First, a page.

Looking back at my time in the corporate world, I am both grateful and torn. My project for my photo class this semester is an exploration of finding me. Initially I wanted to combine fashion photography with struggles of things I’ve gone through or changes in my life that have occurred. Unfortunately I have not been able to find a model but I’m working towards finding one for my next shoot. Anyway, so because I couldn’t just not shoot anything, I turned to my typical models… My dogs.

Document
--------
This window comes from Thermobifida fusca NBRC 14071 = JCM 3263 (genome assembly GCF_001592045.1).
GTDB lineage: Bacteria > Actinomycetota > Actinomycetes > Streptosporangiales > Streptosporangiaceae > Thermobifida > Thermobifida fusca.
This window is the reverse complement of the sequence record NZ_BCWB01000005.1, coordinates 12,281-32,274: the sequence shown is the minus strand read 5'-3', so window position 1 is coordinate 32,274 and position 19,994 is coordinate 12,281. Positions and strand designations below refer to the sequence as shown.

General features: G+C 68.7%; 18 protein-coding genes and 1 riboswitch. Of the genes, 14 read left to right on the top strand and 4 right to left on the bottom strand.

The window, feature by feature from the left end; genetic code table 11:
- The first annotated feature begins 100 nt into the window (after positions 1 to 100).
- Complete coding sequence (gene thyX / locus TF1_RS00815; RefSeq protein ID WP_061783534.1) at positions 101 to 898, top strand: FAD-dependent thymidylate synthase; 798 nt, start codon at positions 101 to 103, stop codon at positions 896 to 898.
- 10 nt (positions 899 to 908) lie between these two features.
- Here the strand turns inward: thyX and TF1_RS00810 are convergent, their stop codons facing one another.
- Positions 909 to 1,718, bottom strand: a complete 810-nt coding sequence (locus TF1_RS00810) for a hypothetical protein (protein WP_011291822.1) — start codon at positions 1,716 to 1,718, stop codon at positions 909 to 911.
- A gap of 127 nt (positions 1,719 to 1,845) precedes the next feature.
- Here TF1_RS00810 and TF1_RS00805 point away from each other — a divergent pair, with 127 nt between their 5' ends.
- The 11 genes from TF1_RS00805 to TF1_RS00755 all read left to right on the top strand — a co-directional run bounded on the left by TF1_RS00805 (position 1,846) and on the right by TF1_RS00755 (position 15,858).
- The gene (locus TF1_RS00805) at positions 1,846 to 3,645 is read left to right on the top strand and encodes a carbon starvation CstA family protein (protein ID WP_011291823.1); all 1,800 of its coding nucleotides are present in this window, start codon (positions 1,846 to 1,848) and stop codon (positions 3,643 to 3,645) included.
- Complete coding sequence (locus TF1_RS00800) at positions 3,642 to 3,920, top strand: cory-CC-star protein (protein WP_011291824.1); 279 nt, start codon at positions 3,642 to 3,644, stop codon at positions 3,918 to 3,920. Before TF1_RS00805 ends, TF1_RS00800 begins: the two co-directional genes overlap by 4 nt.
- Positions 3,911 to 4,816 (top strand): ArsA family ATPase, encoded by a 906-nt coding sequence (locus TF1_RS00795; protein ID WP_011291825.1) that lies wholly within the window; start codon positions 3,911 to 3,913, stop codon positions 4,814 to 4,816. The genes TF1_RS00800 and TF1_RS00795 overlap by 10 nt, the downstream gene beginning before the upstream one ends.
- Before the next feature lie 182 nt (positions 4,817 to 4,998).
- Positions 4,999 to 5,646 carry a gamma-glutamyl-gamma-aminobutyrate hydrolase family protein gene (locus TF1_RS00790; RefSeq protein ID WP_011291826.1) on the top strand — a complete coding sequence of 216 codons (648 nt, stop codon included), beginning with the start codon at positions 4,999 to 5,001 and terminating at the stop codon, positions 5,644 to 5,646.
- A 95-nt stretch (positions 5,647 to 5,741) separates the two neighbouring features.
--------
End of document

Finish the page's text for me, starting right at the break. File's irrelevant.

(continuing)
This semester and its project is going to be rather liberating. It’s probably going to upset some people in my life, but this is something I have to do for myself. These photos go deep within me and stir emotions in me that I’ve been trying for so long to understand. My last 3 years at Aetna, I worked from home. In my first year, I traveled a lot, performing in services and on site visits, but the last 2 years of working at home, I rarely did any traveling; rarely meaning I may have traveled a handful of times. All of the people I worked with were 10+ years older than me. All of the people I went to school with were 5+ years younger than me. In my 4 years in Chicago, I made one friend. Aside from her, I was isolated. I never got out of the house. I sat on my butt all day in front of a computer and gained 25 additional pounds. The winter months would come and it was dark, cold, depressing, etc for months on end. I never got out in the world and exercised. For awhile I started running, but it was on a treadmill in my office, which didn’t get me out of the house. My husband was working all day and had a 4 hour daily commute, so when he was gone, he was gone for 12 hours at a time. I’d get up and no one was there. I’d get off work and no one was there. I’d wake up and do the same thing day in and day out. I’d get up and go sit in an office all day. My last 9 months at Aetna, I took a job working for Aetna’s Tricare segment, which ultimately was given back to Health Net so there was no more need for the Aetna Tricare employees (which is why I was laid off). Because we were waiting in the wings for the DoD’s decision on whether or not to give the Tricare contract back to Health Net, there wasn’t a whole lot of work to do. When there was work to do, I’d jump on it and before I knew it, I was back to not having work to do again. My days began getting much longer. My limbo seemed to be endless. The only thing I could tell myself was that nothing lasts forever and that someday it would have to end. I’d sit as a zombie in front of my computer for 8 hours hoping for an email that needed my attention, or an announcement about the Tricare decision, or a phone call that needed my attention. Anything to keep my mind off of the fact that my life was so dull. My house was big and beautiful, but it felt like a dungeon. The sun went months without shining. Some days when it was overcast, the sun would peek through the clouds and I’d go lay in the sun spot, even if only for a minute, so I could soak up as much as I could before it was gone again.